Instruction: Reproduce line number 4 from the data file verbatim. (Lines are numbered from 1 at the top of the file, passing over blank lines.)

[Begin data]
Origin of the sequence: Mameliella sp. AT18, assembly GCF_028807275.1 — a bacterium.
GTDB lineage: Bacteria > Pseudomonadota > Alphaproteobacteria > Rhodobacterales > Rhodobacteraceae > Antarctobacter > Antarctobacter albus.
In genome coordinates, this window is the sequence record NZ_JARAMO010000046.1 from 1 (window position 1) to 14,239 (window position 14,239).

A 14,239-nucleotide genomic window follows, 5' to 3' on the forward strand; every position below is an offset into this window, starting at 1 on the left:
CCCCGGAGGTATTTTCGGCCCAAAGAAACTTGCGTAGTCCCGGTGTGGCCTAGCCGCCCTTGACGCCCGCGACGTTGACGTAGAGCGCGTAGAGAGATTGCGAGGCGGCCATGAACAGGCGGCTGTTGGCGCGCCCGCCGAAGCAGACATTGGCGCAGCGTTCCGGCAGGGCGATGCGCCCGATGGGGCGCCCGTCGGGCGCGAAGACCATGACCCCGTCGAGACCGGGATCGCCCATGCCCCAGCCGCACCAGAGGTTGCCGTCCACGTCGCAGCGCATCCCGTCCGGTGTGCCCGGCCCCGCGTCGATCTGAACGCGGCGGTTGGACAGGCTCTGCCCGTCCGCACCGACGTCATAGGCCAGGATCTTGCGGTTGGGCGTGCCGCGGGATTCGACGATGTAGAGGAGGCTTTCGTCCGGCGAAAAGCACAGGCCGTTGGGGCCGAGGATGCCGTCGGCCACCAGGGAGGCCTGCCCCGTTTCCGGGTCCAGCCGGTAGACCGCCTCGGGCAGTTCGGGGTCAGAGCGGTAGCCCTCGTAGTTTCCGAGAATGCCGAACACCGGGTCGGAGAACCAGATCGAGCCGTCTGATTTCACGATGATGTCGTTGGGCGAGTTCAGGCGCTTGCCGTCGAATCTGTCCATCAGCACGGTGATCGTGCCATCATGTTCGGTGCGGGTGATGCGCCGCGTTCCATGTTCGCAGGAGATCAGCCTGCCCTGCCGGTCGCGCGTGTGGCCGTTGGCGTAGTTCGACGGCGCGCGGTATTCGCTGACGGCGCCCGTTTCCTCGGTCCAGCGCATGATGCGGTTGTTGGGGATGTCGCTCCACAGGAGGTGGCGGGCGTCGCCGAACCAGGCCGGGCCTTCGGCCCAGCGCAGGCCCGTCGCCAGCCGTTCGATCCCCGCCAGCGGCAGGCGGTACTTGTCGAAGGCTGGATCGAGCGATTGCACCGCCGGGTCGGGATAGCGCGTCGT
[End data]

A 14,239-nucleotide genomic window follows, 5' to 3' on the forward strand; every position below is an offset into this window, starting at 1 on the left: